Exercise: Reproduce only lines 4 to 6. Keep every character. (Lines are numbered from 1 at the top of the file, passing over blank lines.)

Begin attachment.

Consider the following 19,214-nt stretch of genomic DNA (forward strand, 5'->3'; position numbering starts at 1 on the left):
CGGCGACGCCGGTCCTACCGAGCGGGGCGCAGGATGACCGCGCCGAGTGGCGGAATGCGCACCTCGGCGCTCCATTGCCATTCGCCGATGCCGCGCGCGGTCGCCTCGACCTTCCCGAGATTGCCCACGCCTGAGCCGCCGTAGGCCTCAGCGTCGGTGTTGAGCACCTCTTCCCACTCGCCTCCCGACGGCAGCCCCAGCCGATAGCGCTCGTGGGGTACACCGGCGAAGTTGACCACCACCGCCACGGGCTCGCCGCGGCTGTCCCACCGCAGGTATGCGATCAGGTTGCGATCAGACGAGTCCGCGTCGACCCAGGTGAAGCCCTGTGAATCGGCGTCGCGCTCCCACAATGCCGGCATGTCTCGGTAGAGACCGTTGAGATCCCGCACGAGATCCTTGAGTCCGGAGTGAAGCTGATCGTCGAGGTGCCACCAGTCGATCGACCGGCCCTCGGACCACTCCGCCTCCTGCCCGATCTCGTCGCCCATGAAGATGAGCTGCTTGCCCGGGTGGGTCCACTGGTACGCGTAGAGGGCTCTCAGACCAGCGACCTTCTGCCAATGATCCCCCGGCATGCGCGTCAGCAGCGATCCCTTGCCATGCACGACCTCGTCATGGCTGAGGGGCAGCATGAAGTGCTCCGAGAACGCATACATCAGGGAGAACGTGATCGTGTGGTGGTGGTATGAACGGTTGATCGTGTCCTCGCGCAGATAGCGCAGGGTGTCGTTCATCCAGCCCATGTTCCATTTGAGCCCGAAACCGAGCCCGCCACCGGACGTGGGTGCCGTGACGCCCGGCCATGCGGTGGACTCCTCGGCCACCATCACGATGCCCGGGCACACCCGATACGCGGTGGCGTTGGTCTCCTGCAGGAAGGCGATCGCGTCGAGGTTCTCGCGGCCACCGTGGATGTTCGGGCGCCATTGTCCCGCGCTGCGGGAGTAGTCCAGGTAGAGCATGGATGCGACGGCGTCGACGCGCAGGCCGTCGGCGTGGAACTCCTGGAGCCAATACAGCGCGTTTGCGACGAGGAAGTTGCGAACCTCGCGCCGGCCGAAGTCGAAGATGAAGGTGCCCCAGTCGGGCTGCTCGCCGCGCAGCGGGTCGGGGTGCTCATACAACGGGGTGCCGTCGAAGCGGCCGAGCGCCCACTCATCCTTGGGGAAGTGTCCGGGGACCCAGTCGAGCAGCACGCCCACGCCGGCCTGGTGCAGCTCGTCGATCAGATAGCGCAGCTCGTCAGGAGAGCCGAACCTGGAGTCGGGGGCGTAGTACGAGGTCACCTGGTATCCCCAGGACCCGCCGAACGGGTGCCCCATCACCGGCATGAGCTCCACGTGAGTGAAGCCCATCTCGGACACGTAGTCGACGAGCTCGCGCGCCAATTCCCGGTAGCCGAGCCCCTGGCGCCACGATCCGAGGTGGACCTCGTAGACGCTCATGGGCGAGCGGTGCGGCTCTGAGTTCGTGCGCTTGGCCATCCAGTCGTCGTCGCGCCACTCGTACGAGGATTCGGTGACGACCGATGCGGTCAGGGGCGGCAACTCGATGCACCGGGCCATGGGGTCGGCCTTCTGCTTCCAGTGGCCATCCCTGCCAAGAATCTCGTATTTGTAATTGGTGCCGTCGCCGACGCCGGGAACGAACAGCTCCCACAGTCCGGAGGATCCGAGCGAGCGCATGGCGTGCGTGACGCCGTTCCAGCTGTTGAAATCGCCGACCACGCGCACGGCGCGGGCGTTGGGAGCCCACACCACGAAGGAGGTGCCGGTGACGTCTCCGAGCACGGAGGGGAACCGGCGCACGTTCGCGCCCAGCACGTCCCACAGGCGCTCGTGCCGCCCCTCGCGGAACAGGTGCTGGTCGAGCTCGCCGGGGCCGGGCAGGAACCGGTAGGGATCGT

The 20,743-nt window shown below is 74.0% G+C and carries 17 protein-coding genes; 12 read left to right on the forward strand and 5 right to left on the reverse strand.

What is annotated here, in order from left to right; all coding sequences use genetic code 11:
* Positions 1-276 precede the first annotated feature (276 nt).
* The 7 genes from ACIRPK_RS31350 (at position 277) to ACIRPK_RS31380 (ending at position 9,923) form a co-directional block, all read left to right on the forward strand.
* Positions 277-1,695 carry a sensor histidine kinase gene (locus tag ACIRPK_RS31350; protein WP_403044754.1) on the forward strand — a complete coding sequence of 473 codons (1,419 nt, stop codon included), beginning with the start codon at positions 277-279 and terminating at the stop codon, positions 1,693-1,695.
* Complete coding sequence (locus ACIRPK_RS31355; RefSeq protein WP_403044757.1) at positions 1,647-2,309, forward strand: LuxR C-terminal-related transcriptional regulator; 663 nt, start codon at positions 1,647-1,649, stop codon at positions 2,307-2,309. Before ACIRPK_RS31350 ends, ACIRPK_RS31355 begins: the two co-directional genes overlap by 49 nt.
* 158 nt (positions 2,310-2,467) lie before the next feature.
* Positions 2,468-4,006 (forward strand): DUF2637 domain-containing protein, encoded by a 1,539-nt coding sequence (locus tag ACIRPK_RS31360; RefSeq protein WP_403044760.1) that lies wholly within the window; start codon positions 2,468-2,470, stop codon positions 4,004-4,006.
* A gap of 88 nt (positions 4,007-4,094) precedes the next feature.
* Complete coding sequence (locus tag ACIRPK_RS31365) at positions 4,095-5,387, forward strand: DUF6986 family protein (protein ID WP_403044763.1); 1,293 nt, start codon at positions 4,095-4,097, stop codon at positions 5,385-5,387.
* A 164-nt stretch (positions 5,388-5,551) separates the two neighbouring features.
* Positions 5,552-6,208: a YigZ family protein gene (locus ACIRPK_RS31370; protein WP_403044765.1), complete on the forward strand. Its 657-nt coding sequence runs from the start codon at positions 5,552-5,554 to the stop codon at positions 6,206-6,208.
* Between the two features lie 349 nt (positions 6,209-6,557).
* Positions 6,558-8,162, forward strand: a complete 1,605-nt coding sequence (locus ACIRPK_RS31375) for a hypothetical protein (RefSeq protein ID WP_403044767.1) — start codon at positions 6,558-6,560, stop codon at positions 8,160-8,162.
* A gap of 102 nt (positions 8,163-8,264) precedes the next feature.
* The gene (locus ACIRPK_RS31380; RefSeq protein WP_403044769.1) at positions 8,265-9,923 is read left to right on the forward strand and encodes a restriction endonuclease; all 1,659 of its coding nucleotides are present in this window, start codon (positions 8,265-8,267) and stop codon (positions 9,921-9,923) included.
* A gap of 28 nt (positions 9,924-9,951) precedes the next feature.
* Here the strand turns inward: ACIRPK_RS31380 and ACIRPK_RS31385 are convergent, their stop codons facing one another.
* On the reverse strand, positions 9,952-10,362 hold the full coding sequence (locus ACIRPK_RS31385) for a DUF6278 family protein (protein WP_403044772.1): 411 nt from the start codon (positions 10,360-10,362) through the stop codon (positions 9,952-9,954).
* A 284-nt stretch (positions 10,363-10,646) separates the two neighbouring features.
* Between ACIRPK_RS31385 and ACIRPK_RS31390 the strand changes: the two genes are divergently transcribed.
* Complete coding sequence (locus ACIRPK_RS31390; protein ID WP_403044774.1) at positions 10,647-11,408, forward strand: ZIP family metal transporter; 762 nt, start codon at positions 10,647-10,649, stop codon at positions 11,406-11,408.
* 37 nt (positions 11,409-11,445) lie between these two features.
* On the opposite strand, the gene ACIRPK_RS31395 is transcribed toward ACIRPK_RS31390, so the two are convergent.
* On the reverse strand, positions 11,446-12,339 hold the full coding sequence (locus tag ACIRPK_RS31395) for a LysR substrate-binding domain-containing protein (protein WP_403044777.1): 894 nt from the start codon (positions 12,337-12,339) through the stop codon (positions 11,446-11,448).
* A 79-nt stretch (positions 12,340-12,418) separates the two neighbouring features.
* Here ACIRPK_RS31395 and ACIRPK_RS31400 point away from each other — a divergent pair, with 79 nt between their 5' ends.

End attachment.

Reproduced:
What is annotated here, in order from left to right; all coding sequences use genetic code 11:
* Positions 1-276 precede the first annotated feature (276 nt).
* The 7 genes from ACIRPK_RS31350 (at position 277) to ACIRPK_RS31380 (ending at position 9,923) form a co-directional block, all read left to right on the forward strand.